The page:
I wound up getting a call at seven in the morning on Thursday from a teacher who needed help understanding the story Beggars by Robert Louis Stevenson. I had never read it before, and we spent three and a half hours taking it apart and trying to understand it together. It is not an easy work to understand, and even less so to explain to someone with a Ph.D. in translation and not English Literature, but it was fun trying to understand and to see how much I could read into it. I don’t know if I was right, but the best thing about poetic language is that understanding it is so subjective.
Friday was a day to relax, but there was another dinner with another family. Saturday was taken up by Dungeons and Dragons and dinner with some of the volunteers and my friend who runs a street restaurant nearby. The game was a lot of fun, especially with the drastically different personalities of the players, and dinner was another of those events that is so stressful and relaxing.
I took more than I could eat, then came the obligatory additions from my friend. When I suggested it was too much, she said I chose all of it and waved her fist at me. It’s just like having a real family here, being part of their world, well, as much as I can anyway. My Chinese keeps advancing, but there is still so much to learn.
Sunday came again with the same pattern, but with the shadow of Bourdain’s death over everything. He wasn’t the one who first gave me the idea to travel, but he certainly made it possible. The philosophies, the integration, the acceptance of the weird without the superiority that is so common, the endless places he went and the families he was able to be part of. There isn’t a day that passes that I don’t hear his voice in my head.
Almost every meal reminds me of his time with the tribe in Africa where he ate ostridge egg, unseasoned, cooked in the hot ashes of a dying fire and the intestine of a freshly killed and not really cleaned boar. When you go to someone’s home, you eat what they offer, you say thank you, and you ask for more. No matter how strange or horrifying you find it, this is what they live off of and they are sharing that life with you.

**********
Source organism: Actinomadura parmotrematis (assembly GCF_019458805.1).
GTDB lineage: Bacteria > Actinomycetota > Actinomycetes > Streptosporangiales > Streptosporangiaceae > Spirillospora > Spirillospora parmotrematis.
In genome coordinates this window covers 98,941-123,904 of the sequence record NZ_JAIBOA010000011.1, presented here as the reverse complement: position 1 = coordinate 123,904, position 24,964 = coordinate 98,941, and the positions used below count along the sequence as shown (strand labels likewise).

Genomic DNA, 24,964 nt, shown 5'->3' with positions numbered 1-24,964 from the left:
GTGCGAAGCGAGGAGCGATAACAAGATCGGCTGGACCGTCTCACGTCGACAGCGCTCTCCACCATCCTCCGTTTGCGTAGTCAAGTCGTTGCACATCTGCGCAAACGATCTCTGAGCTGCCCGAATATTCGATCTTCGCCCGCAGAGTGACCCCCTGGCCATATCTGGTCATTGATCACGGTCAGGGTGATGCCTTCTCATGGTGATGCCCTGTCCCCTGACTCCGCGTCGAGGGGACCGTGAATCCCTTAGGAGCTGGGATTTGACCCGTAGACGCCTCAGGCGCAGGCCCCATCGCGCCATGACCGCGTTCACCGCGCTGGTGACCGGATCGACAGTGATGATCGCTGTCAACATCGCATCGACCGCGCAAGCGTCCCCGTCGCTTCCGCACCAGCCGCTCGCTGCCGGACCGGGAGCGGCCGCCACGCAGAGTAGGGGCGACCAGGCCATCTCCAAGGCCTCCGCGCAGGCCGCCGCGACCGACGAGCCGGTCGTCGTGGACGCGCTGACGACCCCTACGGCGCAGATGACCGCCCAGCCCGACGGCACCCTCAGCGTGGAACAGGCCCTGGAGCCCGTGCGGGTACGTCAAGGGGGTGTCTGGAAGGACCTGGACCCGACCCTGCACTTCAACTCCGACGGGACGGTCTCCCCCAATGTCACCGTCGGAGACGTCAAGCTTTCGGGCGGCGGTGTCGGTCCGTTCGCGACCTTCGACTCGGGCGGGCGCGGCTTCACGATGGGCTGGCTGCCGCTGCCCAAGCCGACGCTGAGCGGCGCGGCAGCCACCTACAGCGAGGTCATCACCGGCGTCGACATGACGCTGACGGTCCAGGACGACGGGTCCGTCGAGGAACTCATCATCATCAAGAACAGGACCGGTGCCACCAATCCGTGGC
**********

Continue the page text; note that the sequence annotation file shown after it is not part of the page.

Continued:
The idea of traveling, as much as you can, to see the world as it is, and as it could be. I never really thought about exploring the US before hearing him talk about travel around the world or across the river. I always though of travel as something that had to take you to the ends of the Earth, and the ends of yourself. All or nothing. How much did I miss because I was afraid or bored of what was so close.
His death made me cry for a moment, which is far more than any other actor’s death. I never really get that invested in them as people, I just try to enjoy their work. His was too personal, too much of what I want to experience. He found the kind of joy and pain I am still looking for. His death doesn’t make me question what I am doing out here really, but now I know absolutely how bad things can get.
When you can have a life like that and still lose your grip, there is something to be said about the darkness we never see. I do my best to accept the pain as a friend, but I don’t know if I will ever be that powerful, to stand up to all the light and dark in the world.
I guess that is the Don Quixote in me, that when a knight falls he rises again, and woe be the wicked. I really don’t think insanity is all that bad of thing anymore, with how insane the world is at times. I just try to hold on to the ideal. To make a world of iron into a world of gold.